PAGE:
COMMENT: government talks about delivery of housing
President Mnangagwa last Wednesday ordered government-built houses in the town of Beitbridge as part of the Beitbridge Redevelopment Program (BRP). The completion of the houses is another confirmation of the government’s commitment to eliminate the 1.2 million housing units on the waiting list.
The government has set a target of building 225,000 homes by 2025 and is already keeping its promise. A total of 52 houses were completed under the BRP and 28 were commissioned by President Mnangagwa and are now ready for occupancy.
Officials have already been assigned the other 24 houses. The completed homes are part of the large housing development project underway in Beitbridge after the $ 597 million release from the Treasury.
The project, which aims to improve the face of the border town, also includes the construction of garden apartments to accommodate 64 families and another border village of 264 houses.
Last September, President Mnangagwa commissioned the Marimba Apartments Project in Harare, which again aims to provide housing for most civil servants.
Zimbabwe’s swelling housing waiting list has been blamed largely on the unavailability of mortgage finance. The limited mortgage financing available is beyond the reach of most housing seekers. So the challenge is to make affordable mortgage financing available to allow people to build or buy homes.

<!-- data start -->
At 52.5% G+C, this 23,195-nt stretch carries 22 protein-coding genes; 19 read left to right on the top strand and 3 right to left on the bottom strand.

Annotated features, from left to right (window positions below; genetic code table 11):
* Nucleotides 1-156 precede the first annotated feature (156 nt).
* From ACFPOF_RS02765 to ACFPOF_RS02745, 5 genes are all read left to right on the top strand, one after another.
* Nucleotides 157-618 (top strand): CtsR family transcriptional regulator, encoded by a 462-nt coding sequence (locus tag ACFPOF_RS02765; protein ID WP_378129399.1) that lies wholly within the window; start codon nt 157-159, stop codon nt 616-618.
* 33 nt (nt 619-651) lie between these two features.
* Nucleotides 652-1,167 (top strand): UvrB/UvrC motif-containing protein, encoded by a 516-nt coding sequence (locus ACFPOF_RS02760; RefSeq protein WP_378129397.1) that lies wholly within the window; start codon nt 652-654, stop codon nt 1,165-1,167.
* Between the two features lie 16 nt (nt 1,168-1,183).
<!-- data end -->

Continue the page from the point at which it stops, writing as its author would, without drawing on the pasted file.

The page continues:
The government, for its part, is spearheading the development of modern and affordable urban and rural houses, as evidenced by the many housing projects implemented in different parts of the country.
The elimination of the backlog of housing waiting lists is taking place alongside the modernization of housing units in former suburbs such as Makokoba in Bulawayo, Mtapa in Gweru, Mbare in Harare and Sakubva in Mutare.
Housing structures in these suburbs will be replaced with modern homes that are in tandem with the country’s vision to be an upper middle class economy by 2030.
Work to replace colonial structures is in fact already underway in the suburb of Sakubva as part of the Sakubva urban renewal project.
It is a fact that government alone cannot mobilize adequate resources to eliminate the backlog of housing waiting lists, hence the need for the private sector to complement government efforts to provide decent housing to people. citizens.
We have already alluded to the shortage of mortgage finance as the main stumbling block and therefore we call on banks and other financial institutions to resort to cheap mortgage finance to enable housing seekers to build or buy homes.
The government builds houses primarily for its workers and those in the private sector should be able to access mortgage finance to build houses. Most towns and cities have, in recent years, seen housing waiting lists skyrocket as very little housing development has taken place due to the unavailability of affordable mortgage financing.
Housing is one of the basic human rights and therefore it is the wish of every family to have its own home.
The government is setting the pace in housing provision and it is time for the private sector to complement these efforts by investing in housing development.
In the past, companies built houses for their workers or helped them build their own houses. This guaranteed workers and their families decent housing, so there is no reason today’s businesses cannot do the same.